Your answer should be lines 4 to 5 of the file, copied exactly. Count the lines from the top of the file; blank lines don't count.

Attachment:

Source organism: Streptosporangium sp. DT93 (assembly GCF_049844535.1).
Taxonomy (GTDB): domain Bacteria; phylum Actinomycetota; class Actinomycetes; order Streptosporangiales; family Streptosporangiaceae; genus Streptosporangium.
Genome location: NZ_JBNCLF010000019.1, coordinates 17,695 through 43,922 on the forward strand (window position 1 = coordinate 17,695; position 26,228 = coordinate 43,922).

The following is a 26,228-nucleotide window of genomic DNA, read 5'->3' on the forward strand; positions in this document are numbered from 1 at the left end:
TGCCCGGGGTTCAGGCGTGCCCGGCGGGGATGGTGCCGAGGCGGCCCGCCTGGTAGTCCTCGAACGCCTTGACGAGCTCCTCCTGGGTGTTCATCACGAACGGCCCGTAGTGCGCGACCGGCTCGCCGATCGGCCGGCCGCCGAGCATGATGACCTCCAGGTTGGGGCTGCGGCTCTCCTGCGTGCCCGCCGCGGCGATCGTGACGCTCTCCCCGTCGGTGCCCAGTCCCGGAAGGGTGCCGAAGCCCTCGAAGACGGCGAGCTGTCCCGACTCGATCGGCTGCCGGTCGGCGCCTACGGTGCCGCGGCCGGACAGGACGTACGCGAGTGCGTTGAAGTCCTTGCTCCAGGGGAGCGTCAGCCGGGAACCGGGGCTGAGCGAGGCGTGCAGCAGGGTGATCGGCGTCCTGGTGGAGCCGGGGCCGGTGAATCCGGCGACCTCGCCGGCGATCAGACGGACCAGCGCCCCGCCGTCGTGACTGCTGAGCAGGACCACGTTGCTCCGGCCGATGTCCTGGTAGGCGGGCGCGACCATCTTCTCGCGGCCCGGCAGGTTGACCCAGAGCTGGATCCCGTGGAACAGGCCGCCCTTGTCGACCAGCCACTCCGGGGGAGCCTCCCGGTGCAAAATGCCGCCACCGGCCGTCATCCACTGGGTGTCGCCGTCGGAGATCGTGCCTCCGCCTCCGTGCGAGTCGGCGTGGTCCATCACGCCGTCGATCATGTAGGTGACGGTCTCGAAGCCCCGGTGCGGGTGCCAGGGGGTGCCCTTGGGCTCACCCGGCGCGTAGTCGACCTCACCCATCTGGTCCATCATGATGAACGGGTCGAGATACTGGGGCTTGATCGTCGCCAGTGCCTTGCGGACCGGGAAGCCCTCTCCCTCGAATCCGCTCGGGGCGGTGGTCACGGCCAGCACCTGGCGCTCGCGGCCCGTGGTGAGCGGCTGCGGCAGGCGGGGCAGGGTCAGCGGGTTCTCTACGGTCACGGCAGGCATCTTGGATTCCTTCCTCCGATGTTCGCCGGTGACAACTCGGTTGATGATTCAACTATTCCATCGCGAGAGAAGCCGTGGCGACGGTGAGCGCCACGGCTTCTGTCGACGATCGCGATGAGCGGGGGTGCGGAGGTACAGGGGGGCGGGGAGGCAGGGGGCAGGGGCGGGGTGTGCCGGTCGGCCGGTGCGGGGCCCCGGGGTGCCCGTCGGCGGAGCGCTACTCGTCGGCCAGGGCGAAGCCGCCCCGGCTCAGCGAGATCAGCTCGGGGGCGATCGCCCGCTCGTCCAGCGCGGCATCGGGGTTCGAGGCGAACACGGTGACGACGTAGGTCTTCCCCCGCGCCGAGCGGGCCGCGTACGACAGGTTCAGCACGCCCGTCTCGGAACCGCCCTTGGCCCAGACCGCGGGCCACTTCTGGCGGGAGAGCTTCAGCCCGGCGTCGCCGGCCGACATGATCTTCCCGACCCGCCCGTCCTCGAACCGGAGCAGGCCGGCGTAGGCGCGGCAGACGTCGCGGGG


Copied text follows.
The following is a 26,228-nucleotide window of genomic DNA, read 5'->3' on the forward strand; positions in this document are numbered from 1 at the left end:
TGCCCGGGGTTCAGGCGTGCCCGGCGGGGATGGTGCCGAGGCGGCCCGCCTGGTAGTCCTCGAACGCCTTGACGAGCTCCTCCTGGGTGTTCATCACGAACGGCCCGTAGTGCGCGACCGGCTCGCCGATCGGCCGGCCGCCGAGCATGATGACCTCCAGGTTGGGGCTGCGGCTCTCCTGCGTGCCCGCCGCGGCGATCGTGACGCTCTCCCCGTCGGTGCCCAGTCCCGGAAGGGTGCCGAAGCCCTCGAAGACGGCGAGCTGTCCCGACTCGATCGGCTGCCGGTCGGCGCCTACGGTGCCGCGGCCGGACAGGACGTACGCGAGTGCGTTGAAGTCCTTGCTCCAGGGGAGCGTCAGCCGGGAACCGGGGCTGAGCGAGGCGTGCAGCAGGGTGATCGGCGTCCTGGTGGAGCCGGGGCCGGTGAATCCGGCGACCTCGCCGGCGATCAGACGGACCAGCGCCCCGCCGTCGTGACTGCTGAGCAGGACCACGTTGCTCCGGCCGATGTCCTGGTAGGCGGGCGCGACCATCTTCTCGCGGCCCGGCAGGTTGACCCAGAGCTGGATCCCGTGGAACAGGCCGCCCTTGTCGACCAGCCACTCCGGGGGAGCCTCCCGGTGCAAAATGCCGCCACCGGCCGTCATCCACTGGGTGTCGCCGTCGGAGATCGTGCCTCCGCCTCCGTGCGAGTCGGCGTGGTCCATCACGCCGTCGATCATGTAGGTGACGGTCTCGAAGCCCCGGTGCGGGTGCCAGGGGGTGCCCTTGGGCTCACCCGGCGCGTAGTCGACCTCACCCATCTGGTCCATCATGATGAACGGGTCGAGATACTGGGGCTTGATCGTCGCCAGTGCCTTGCGGACCGGGAAGCCCTCTCCCTCGAATCCGCTCGGGGCGGTGGTCACGGCCAGCACCTGGCGCTCGCGGCCCGTGGTGAGCGGCTGCGGCAGGCGGGGCAGGGTCAGCGGGTTCTCTACGGTCACGGCAGGCATCTTGGATTCCTTCCTCCGATGTTCGCCGGTGACAACTCGGTTGATGATTCAACTATTCCATCGCGAGAGAAGCCGTGGCGACGGTGAGCGCCACGGCTTCTGTCGACGATCGCGATGAGCGGGGGTGCGGAGGTACAGGGGGGCGGGGAGGCAGGGGGCAGGGGCGGGGTGTGCCGGTCGGCCGGTGCGGGGCCCCGGGGTGCCCGTCGGCGGAGCGCTACTCGTCGGCCAGGGCGAAGCCGCCCCGGCTCAGCGAGATCAGCTCGGGGGCGATCGCCCGCTCGTCCAGCGCGGCATCGGGGTTCGAGGCGAACACGGTGACGACGTAGGTCTTCCCCCGCGCCGAGCGGGCCGCGTACGACAGGTTCAGCACGCCCGTCTCGGAACCGCCCTTGGCCCAGACCGCGGGCCACTTCTGGCGGGAGAGCTTCAGCCCGGCGTCGCCGGCCGACATGATCTTCCCGACCCGCCCGTCCTCGAACCGGAGCAGGCCGGCGTAGGCGCGGCAGACGTCGCGGGG